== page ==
1. Take good care of lawn mowers and other outdoor power equipment.
Tuning up lawn mowers and other equipment dramatically improves efficiency and performance, prevents costly repairs and extends the life of equipment.
Replace key parts such as the air filter, spark plug, fuel filter and oil. Add fuel stabilizer to fresh fuel. Always have a sharp lawn mower blade in place; dull mower blades tear grass, leaving a yellow hue over lawns.
Check outdoor power equipment for damage before every use and replace parts as needed. Pay attention to changes in performance.
2. Use water wisely.
Not only is it wasteful to water your lawn multiple times per week, it hinders growth and makes the lawn the more vulnerable to disease by keeping the root system close to the surface. Water your lawn once weekly but for an extended period to enable greater saturation.
3. Choose perennials instead of annuals.
Consider planting perennials (plants that grow every year) instead of annuals (plants that die at the end of the season). Perennials provide considerable time and money savings. After a few seasons, perennials can be moved or divided up throughout your yard, making them a wise investment.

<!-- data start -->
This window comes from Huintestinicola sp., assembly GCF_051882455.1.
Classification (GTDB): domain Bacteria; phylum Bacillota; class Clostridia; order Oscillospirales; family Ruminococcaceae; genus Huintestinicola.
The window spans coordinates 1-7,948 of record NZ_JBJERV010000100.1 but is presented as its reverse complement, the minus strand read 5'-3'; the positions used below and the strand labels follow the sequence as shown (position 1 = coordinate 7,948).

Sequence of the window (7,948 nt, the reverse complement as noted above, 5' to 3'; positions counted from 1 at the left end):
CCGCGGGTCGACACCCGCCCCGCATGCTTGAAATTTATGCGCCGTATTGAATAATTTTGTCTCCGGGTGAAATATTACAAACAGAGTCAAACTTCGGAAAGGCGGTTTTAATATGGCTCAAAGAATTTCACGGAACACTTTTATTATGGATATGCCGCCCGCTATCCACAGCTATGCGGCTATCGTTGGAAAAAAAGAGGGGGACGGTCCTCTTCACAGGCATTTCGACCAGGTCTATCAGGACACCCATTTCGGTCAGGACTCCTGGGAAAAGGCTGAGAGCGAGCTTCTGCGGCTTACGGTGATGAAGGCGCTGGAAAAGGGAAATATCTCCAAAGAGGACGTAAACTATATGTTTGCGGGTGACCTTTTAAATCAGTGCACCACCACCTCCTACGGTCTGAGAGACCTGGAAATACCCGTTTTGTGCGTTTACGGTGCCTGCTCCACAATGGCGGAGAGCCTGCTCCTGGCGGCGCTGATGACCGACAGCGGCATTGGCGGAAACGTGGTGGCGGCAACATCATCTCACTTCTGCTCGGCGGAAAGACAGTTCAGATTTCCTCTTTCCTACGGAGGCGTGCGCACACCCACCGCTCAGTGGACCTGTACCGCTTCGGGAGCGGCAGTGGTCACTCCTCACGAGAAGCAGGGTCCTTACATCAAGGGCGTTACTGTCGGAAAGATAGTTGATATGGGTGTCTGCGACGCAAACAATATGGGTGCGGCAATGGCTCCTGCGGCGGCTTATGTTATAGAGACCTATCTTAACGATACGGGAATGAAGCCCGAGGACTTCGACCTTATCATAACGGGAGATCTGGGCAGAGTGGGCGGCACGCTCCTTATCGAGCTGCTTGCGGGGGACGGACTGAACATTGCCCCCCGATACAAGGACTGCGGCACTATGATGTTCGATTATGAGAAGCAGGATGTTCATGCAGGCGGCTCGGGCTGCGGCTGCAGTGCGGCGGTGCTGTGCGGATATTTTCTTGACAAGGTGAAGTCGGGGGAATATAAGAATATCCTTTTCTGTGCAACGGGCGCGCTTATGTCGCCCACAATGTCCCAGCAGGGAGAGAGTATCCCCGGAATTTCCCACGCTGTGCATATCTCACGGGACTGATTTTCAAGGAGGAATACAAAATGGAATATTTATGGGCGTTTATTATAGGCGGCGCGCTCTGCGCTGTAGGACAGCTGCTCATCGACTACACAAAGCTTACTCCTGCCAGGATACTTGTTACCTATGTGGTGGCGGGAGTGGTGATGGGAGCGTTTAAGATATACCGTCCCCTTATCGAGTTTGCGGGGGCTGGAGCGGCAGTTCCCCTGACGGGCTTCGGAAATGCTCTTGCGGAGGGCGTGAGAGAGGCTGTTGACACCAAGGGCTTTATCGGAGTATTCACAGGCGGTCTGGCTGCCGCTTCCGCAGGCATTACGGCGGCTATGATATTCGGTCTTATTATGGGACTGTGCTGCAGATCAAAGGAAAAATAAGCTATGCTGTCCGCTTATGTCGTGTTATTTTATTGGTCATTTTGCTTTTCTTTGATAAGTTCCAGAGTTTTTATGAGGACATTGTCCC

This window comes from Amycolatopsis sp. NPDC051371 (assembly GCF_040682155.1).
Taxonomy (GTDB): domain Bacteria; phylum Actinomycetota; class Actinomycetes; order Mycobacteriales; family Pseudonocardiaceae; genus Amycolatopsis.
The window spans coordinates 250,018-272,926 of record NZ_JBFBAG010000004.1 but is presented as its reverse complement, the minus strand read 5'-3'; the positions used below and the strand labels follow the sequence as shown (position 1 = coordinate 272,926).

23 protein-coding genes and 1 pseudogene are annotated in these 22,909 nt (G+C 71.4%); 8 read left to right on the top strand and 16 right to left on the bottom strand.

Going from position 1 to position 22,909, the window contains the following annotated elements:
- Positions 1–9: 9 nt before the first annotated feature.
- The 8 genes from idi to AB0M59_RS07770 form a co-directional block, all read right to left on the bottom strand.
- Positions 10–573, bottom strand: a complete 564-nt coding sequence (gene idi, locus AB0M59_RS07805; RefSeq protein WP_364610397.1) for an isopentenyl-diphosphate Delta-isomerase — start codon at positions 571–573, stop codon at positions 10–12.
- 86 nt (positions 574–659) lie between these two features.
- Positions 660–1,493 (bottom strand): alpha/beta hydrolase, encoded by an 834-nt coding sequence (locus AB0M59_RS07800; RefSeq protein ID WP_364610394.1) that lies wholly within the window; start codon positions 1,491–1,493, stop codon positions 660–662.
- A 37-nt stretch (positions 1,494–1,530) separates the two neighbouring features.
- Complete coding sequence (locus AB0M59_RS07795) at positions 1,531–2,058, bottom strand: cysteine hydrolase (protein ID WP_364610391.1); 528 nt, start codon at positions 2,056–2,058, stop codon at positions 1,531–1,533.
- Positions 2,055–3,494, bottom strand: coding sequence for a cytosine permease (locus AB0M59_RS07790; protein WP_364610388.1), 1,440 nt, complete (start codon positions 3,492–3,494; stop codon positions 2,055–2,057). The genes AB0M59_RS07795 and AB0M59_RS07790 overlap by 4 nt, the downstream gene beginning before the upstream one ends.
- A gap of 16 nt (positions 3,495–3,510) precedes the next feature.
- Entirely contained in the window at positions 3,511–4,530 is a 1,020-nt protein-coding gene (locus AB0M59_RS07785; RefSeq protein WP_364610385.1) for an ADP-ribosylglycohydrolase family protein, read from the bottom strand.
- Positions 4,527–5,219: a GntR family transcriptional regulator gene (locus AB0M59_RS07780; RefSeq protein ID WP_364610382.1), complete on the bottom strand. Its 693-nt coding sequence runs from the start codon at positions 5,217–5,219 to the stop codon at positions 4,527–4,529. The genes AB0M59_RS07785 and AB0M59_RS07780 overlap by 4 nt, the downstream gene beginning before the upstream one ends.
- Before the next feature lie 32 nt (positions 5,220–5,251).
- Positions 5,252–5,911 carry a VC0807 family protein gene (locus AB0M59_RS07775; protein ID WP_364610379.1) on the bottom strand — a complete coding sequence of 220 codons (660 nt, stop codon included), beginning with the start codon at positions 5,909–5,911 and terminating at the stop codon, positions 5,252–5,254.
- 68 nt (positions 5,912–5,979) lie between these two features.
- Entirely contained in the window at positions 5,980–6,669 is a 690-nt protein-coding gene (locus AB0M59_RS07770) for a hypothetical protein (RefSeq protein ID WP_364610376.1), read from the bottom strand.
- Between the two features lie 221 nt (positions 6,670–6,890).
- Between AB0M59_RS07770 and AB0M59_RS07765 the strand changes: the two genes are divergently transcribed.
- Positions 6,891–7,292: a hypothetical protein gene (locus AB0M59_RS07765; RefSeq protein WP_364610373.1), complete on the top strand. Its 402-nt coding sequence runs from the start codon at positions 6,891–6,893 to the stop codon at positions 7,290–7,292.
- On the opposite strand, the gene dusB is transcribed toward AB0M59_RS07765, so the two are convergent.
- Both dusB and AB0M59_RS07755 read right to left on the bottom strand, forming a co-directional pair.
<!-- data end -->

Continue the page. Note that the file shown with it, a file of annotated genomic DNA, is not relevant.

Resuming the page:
4. Plant native and drought-tolerant plants and trees.
Contact your local university’s horticulture department about vegetation recommended for your region. Native plants and trees are more likely to thrive without significant watering. Your local garden center may also have recommendations about plants and trees that are known to be drought tolerant and do well in your region.
5. Turn grass clippings and other yard waste into nutrient-rich compost.
In lieu of bagging or blowing lawn clippings, use a lawn mower mulching blade. It will cut the grass clippings, making a layer of fine, free compost for the soil. Note, however, that some lawn mowers may not have this capability.
Wood chippers can be rented from garden centers to turn tree and shrubbery debris into wood chips for garden beds.
6. Turn high-traffic lawn patches into pathways.
Don’t waste water and seed year after year repairing thinned or bare patches of your lawn that get used as walkway from your home to your driveway. Consider creating a stepping-stone pathway instead.
7. Purchase new trees and shrubs in early fall.
You can snag trees and shrubs at clearance prices when nurseries and garden centers clear inventory. For most regions, early fall is a fine time to plant them, as there is still plenty of time for the root systems to take hold before the ground freezes.
What would you add to the list?